From such perspectives it is difficult for working scientists to figure out how helium and E-coli, DNA and nuclear fusion can be regarded as manufactured knowledge. But many of these sociologists of science who have done no creative science themselves are not concerned with such details. As long as universities and research grants give financial support to unproductive ivory tower speculators who contribute little to human understanding of the nature of the universe, and only denigrate the collective successes of thousands in their endeavor, such publications will continue. They do satisfy the cravings of those who take delight in deflating the power and prestige that science has attained.

In a scholarly and insightful book (Toward a democratic science: scientific narration and civic communication, 1998) Richard Harvey Brown, a respected sociologist has argued that science is just another genre of literary narrative. For him, scientific “discovery seems to hinge on the production of a document and the engagement of a public that lends it credence. Discovery is not merely an uncovering of what already exists but a social symbolic construction that persuasively defined some research practice as having yielded a finding that is to be taken as original and significant.” a respected sociologist expands on the thesis that science is just another literary genre: an interesting narrative mode, different in essence perhaps, but not in mode, to history or mythology. Quoting extensively from recent authors who have challenged the claims of science to unravel the nature of Nature, Brown makes a good case for reducing science to just another mode, not more, nor any less valid than any other. If only scientists would grant this, there would be greater harmony among the disciplines, no one group would be more powerful than others. The author reassures the readers (scientists?) that this view need not undercut the truth value of science. All it does is “to bring reason down from the imperium of Platonist and Cartesian philosophy to the level of observable practices.” As science becomes more and more complex and its technical details get beyond public and humanists’ comprehension, the least scientists can do is to grant that there is nothing special or unique in what they are doing. In sum,  science is just another game, like so many others. The book contributes to the removal of science from its hegemonic position in the world of the mind. Again, it is difficult to see how the public was engaged in the discovery of the transverse wave nature of light, Mendel’s genetics, or the renormalization in quantum field theory.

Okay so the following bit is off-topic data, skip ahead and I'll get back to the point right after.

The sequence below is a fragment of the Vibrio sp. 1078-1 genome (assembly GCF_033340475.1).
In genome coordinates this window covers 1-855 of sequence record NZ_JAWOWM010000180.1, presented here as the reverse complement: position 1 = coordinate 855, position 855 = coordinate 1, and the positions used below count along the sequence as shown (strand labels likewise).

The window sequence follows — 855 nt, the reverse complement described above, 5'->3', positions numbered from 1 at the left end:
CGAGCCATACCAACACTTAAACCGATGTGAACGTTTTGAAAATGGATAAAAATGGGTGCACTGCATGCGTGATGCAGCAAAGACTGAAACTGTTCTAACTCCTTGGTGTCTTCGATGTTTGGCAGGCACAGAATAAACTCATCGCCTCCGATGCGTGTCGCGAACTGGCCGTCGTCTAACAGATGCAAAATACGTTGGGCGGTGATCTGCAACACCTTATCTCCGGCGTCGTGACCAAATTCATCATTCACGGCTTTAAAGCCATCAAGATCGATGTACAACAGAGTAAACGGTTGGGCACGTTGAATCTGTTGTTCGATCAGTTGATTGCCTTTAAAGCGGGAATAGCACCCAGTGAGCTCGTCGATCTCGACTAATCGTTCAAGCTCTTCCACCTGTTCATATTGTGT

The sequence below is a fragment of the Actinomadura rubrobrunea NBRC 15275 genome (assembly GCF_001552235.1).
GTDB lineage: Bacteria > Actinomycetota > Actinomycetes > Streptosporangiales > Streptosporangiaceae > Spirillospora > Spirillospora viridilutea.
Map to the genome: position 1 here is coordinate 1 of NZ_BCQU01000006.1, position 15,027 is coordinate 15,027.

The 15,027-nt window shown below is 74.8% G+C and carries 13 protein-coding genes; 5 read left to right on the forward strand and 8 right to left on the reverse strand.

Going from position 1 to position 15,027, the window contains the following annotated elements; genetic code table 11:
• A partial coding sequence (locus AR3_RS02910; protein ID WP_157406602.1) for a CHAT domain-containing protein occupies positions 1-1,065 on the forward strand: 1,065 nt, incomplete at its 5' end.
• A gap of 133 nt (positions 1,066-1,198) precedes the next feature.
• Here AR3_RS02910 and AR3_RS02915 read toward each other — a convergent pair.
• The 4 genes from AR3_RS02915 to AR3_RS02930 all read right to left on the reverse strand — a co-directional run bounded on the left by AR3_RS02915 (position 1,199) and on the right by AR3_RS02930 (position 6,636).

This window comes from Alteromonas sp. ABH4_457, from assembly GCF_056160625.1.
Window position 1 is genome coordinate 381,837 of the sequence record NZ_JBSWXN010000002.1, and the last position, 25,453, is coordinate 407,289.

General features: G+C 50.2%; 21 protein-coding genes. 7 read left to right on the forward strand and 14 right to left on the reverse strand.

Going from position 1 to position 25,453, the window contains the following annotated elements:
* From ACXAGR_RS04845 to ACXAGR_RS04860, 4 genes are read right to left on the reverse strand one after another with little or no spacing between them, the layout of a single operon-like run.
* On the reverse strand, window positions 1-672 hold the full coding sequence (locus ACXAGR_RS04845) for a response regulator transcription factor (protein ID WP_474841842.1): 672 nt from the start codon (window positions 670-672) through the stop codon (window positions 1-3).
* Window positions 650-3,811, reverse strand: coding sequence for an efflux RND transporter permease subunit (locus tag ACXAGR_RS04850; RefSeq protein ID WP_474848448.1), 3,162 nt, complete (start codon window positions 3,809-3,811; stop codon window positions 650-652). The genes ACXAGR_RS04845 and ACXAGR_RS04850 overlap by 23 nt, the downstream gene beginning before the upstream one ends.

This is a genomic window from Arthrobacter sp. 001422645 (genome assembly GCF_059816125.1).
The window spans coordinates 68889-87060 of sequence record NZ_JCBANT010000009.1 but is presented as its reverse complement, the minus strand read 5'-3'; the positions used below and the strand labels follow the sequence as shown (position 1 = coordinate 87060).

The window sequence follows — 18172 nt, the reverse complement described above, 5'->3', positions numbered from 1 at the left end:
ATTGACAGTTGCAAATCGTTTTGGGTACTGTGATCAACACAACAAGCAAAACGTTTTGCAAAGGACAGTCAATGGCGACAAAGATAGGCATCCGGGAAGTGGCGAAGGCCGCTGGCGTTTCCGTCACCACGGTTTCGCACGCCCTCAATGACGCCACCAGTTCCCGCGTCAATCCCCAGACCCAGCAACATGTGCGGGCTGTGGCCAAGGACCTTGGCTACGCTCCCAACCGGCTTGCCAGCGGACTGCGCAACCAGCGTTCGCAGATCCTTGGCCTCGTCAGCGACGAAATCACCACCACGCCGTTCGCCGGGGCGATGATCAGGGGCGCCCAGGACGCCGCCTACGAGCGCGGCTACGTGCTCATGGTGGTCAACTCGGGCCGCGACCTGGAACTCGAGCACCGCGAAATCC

Not all sociologists of science are obsessed with establishing that scientists don’t know the difference between fact and fiction. Some have explored the reliability of scientific proclamations on the basis of the logistical difficulties involved in specialists themselves understanding the evidence provided by sub-specialists. Others have explored the financial implications of doing big science. Yet others have rejected theses like that of Latour, and examined the validity of scientific assertions without resorting to anthropological techniques.